Labor’s reputation on key policy issues has significantly deteriorated with voters, today’s Essential Report finds, and the leadership issue is emerging as another key negative as the party faces the final sitting weeks of the year.

Labor’s primary vote has slipped a point to 35%, ending the fairly small recovery it has enjoyed in recent weeks. The Coalition remains on 47% and the Greens on 8%, leaving the two-party preferred outcome at 54%-46%.

Last week, Essential asked its semi-regular questions around issues that most influences voters, and the results are a marked change from what has been a relatively steady set of outcomes for that question for several years. Whereas economic management has traditionally scored over 60% as an influential issue, that has fallen to 47%. The next most influential issue, health, has also fallen, from 52% in February to 45% now. Australian jobs and protection of local industries, which also traditionally scored highly, fell from 40% to 34%. And education, which at one point in 2012 was rated as an important issue by a third of voters, has fallen to 25% despite the government’s focus on the Gosnki reforms.

What’s increased? Political leadership has gone from 14% in February back to 22%. Treatment of asylum seekers has nearly doubled from 6% to 11%.

Moreover, the Coalition’s lead as the party trusted to handle these issues has increased, often significantly, and on those few issues where Labor led, its lead has shrunk. On economic management, the Coalition now leads Labor by 18 points, up from 15 points in February. The Coalition’s lead on Australian jobs and protection of local industries — traditionally an issue that Labor owned — has extended from 3 to 7 points. Labor’s tiny lead on education has gone from 2% to 1% despite the remorseless focus on education; it now trails the Coalition by 5 points on health, up from 3, the Coalition’s lead on asylum seekers has increased 5 points to 22 points. Despite interest rates returning to record lows, the Coalition’s lead on controlling interest rates has extended to 17 points. And the Coalition’s lead on political leadership has increased from 8 points in February to 19 points now.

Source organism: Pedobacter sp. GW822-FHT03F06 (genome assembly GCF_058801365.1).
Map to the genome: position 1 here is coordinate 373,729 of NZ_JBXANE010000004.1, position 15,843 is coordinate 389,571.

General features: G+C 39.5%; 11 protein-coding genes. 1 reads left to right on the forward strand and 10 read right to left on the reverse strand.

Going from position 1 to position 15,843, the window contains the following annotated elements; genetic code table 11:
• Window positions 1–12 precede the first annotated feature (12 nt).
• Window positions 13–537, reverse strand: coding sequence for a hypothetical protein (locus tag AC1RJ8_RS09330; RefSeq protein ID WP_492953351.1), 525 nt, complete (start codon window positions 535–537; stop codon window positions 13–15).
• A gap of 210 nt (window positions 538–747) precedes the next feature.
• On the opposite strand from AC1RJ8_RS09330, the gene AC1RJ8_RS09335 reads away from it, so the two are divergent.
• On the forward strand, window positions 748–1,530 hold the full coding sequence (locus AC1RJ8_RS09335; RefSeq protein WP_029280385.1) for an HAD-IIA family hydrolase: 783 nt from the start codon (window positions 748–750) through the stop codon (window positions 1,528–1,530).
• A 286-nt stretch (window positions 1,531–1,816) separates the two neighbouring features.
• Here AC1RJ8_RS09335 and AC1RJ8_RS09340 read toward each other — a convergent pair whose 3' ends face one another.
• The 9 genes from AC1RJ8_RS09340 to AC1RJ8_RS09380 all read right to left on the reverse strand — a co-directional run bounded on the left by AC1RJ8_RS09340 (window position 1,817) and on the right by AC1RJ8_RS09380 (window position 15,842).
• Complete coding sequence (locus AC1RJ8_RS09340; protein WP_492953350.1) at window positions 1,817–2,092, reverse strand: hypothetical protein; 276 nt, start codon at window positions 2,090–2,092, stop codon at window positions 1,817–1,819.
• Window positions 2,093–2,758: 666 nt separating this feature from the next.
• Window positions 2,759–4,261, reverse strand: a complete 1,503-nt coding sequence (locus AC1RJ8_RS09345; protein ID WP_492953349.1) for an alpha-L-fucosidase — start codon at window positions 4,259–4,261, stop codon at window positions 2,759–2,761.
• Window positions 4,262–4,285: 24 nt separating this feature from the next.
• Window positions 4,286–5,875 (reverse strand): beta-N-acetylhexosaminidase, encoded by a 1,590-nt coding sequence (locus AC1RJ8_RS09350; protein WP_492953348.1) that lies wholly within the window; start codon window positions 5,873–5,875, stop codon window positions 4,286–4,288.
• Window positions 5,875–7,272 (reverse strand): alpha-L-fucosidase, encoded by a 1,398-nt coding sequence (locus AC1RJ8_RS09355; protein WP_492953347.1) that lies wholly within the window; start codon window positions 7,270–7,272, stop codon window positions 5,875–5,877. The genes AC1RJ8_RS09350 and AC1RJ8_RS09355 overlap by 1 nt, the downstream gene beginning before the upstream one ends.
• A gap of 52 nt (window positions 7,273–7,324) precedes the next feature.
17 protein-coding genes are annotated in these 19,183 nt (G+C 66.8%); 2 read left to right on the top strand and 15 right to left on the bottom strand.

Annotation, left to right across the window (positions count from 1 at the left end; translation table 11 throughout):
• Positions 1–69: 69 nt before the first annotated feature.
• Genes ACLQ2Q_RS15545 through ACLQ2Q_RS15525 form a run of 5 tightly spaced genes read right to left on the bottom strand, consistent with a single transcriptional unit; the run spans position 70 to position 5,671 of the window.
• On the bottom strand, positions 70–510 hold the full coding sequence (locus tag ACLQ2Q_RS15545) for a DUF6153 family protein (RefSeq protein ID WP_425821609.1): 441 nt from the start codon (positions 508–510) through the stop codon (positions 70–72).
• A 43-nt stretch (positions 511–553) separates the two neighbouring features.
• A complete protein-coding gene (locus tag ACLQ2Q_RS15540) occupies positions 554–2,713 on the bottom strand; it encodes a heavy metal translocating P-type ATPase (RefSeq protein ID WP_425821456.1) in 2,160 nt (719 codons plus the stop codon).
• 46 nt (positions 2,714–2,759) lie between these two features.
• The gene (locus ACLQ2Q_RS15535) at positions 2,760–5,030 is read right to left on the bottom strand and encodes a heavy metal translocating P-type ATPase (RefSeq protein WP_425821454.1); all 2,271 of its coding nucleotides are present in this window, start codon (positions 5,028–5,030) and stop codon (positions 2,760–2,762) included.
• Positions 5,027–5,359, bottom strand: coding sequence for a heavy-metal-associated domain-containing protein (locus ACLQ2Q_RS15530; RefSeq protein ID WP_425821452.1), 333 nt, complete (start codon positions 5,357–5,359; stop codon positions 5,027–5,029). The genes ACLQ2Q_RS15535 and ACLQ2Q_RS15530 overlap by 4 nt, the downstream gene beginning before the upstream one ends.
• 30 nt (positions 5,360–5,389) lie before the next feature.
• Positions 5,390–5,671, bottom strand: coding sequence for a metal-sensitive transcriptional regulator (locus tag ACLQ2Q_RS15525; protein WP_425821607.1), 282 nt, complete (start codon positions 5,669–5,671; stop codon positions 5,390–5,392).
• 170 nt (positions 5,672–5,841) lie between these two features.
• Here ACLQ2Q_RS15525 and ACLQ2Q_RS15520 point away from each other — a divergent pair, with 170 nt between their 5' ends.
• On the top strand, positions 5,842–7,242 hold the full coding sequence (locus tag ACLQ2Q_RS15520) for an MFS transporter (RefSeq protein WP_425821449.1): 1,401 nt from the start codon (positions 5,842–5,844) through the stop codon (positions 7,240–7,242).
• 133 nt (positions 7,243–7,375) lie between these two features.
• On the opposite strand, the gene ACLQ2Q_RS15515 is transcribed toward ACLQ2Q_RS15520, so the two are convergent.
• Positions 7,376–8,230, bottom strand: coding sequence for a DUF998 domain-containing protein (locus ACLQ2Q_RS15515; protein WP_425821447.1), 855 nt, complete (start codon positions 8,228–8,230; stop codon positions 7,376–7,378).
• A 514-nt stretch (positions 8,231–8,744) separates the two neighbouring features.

On nearly all of these issues, Labor picked up ground, sometimes significant ground, on the Coalition throughout the second half of 2012. But all of that work has now been undone, or worse.

Essential also asked how voters voted in 2010 compared to their current voting intention; 12% of voters currently intending to vote for the Coalition voted for Labor in 2010, or 8% of all voters. Some 22% of voters currently intending to vote for the Greens voted for Labor in 2010, though 4% of those intending to vote Labor voted Green in 2010.

Peter Fray

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